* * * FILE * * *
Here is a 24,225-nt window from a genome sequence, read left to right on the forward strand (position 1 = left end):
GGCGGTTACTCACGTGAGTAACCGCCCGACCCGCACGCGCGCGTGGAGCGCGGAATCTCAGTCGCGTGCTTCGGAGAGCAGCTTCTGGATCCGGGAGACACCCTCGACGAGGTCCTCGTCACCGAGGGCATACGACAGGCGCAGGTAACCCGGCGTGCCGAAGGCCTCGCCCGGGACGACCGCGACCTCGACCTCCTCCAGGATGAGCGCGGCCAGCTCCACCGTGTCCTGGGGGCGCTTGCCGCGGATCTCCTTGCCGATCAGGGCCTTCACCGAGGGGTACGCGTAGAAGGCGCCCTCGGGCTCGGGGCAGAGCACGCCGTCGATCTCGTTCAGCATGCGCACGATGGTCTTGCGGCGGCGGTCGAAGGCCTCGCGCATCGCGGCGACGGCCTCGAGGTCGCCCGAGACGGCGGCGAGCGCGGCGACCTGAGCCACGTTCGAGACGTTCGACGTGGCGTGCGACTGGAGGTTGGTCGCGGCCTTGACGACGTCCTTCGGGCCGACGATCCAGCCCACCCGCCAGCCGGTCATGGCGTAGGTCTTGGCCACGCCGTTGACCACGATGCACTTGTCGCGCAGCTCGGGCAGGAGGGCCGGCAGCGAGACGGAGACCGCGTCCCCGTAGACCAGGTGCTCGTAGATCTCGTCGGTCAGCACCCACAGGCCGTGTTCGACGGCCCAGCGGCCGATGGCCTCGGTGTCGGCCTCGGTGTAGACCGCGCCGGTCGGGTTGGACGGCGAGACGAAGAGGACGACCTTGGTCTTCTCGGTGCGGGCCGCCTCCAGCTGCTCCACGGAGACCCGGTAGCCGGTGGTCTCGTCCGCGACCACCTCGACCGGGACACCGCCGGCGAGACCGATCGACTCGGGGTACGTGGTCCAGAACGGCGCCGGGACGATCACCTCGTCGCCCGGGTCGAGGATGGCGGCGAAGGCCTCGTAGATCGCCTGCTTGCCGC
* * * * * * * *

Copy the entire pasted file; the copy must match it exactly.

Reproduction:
Here is a 24,225-nt window from a genome sequence, read left to right on the forward strand (position 1 = left end):
GGCGGTTACTCACGTGAGTAACCGCCCGACCCGCACGCGCGCGTGGAGCGCGGAATCTCAGTCGCGTGCTTCGGAGAGCAGCTTCTGGATCCGGGAGACACCCTCGACGAGGTCCTCGTCACCGAGGGCATACGACAGGCGCAGGTAACCCGGCGTGCCGAAGGCCTCGCCCGGGACGACCGCGACCTCGACCTCCTCCAGGATGAGCGCGGCCAGCTCCACCGTGTCCTGGGGGCGCTTGCCGCGGATCTCCTTGCCGATCAGGGCCTTCACCGAGGGGTACGCGTAGAAGGCGCCCTCGGGCTCGGGGCAGAGCACGCCGTCGATCTCGTTCAGCATGCGCACGATGGTCTTGCGGCGGCGGTCGAAGGCCTCGCGCATCGCGGCGACGGCCTCGAGGTCGCCCGAGACGGCGGCGAGCGCGGCGACCTGAGCCACGTTCGAGACGTTCGACGTGGCGTGCGACTGGAGGTTGGTCGCGGCCTTGACGACGTCCTTCGGGCCGACGATCCAGCCCACCCGCCAGCCGGTCATGGCGTAGGTCTTGGCCACGCCGTTGACCACGATGCACTTGTCGCGCAGCTCGGGCAGGAGGGCCGGCAGCGAGACGGAGACCGCGTCCCCGTAGACCAGGTGCTCGTAGATCTCGTCGGTCAGCACCCACAGGCCGTGTTCGACGGCCCAGCGGCCGATGGCCTCGGTGTCGGCCTCGGTGTAGACCGCGCCGGTCGGGTTGGACGGCGAGACGAAGAGGACGACCTTGGTCTTCTCGGTGCGGGCCGCCTCCAGCTGCTCCACGGAGACCCGGTAGCCGGTGGTCTCGTCCGCGACCACCTCGACCGGGACACCGCCGGCGAGACCGATCGACTCGGGGTACGTGGTCCAGAACGGCGCCGGGACGATCACCTCGTCGCCCGGGTCGAGGATGGCGGCGAAGGCCTCGTAGATCGCCTGCTTGCCGC